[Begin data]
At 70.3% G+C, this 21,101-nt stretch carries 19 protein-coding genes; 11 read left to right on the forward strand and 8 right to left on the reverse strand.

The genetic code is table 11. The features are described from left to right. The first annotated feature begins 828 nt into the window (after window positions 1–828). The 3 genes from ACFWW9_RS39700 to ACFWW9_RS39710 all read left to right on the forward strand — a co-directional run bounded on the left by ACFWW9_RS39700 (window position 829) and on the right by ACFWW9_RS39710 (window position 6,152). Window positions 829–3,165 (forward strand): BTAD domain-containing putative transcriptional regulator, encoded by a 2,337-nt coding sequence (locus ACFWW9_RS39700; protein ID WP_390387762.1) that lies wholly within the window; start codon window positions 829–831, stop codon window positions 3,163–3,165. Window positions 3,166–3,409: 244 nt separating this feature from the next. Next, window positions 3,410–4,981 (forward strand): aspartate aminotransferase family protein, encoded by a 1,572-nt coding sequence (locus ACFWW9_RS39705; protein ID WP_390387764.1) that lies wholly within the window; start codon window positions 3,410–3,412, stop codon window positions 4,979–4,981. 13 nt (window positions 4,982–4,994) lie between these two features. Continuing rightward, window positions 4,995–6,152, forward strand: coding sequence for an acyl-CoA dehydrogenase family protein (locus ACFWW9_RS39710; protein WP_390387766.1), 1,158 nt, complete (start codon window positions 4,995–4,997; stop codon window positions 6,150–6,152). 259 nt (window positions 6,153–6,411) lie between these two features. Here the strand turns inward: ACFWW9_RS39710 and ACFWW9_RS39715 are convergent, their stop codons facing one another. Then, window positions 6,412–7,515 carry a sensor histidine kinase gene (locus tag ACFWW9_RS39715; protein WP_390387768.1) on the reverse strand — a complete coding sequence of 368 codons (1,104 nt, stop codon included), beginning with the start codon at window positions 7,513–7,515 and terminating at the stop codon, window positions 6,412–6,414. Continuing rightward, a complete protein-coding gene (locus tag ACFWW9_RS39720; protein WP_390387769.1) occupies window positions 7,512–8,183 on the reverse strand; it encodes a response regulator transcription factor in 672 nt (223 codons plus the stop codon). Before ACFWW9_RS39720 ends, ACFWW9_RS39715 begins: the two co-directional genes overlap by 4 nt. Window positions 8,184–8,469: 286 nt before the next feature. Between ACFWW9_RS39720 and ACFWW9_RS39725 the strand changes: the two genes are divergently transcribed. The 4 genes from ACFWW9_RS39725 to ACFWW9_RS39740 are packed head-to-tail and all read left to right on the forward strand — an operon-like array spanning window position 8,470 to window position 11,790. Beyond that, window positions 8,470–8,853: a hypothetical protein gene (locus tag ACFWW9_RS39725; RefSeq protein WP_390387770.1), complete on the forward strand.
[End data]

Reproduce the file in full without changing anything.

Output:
At 70.3% G+C, this 21,101-nt stretch carries 19 protein-coding genes; 11 read left to right on the forward strand and 8 right to left on the reverse strand.

The genetic code is table 11. The features are described from left to right. The first annotated feature begins 828 nt into the window (after window positions 1–828). The 3 genes from ACFWW9_RS39700 to ACFWW9_RS39710 all read left to right on the forward strand — a co-directional run bounded on the left by ACFWW9_RS39700 (window position 829) and on the right by ACFWW9_RS39710 (window position 6,152). Window positions 829–3,165 (forward strand): BTAD domain-containing putative transcriptional regulator, encoded by a 2,337-nt coding sequence (locus ACFWW9_RS39700; protein ID WP_390387762.1) that lies wholly within the window; start codon window positions 829–831, stop codon window positions 3,163–3,165. Window positions 3,166–3,409: 244 nt separating this feature from the next. Next, window positions 3,410–4,981 (forward strand): aspartate aminotransferase family protein, encoded by a 1,572-nt coding sequence (locus ACFWW9_RS39705; protein ID WP_390387764.1) that lies wholly within the window; start codon window positions 3,410–3,412, stop codon window positions 4,979–4,981. 13 nt (window positions 4,982–4,994) lie between these two features. Continuing rightward, window positions 4,995–6,152, forward strand: coding sequence for an acyl-CoA dehydrogenase family protein (locus ACFWW9_RS39710; protein WP_390387766.1), 1,158 nt, complete (start codon window positions 4,995–4,997; stop codon window positions 6,150–6,152). 259 nt (window positions 6,153–6,411) lie between these two features. Here the strand turns inward: ACFWW9_RS39710 and ACFWW9_RS39715 are convergent, their stop codons facing one another. Then, window positions 6,412–7,515 carry a sensor histidine kinase gene (locus tag ACFWW9_RS39715; protein WP_390387768.1) on the reverse strand — a complete coding sequence of 368 codons (1,104 nt, stop codon included), beginning with the start codon at window positions 7,513–7,515 and terminating at the stop codon, window positions 6,412–6,414. Continuing rightward, a complete protein-coding gene (locus tag ACFWW9_RS39720; protein WP_390387769.1) occupies window positions 7,512–8,183 on the reverse strand; it encodes a response regulator transcription factor in 672 nt (223 codons plus the stop codon). Before ACFWW9_RS39720 ends, ACFWW9_RS39715 begins: the two co-directional genes overlap by 4 nt. Window positions 8,184–8,469: 286 nt before the next feature. Between ACFWW9_RS39720 and ACFWW9_RS39725 the strand changes: the two genes are divergently transcribed. The 4 genes from ACFWW9_RS39725 to ACFWW9_RS39740 are packed head-to-tail and all read left to right on the forward strand — an operon-like array spanning window position 8,470 to window position 11,790. Beyond that, window positions 8,470–8,853: a hypothetical protein gene (locus tag ACFWW9_RS39725; RefSeq protein WP_390387770.1), complete on the forward strand.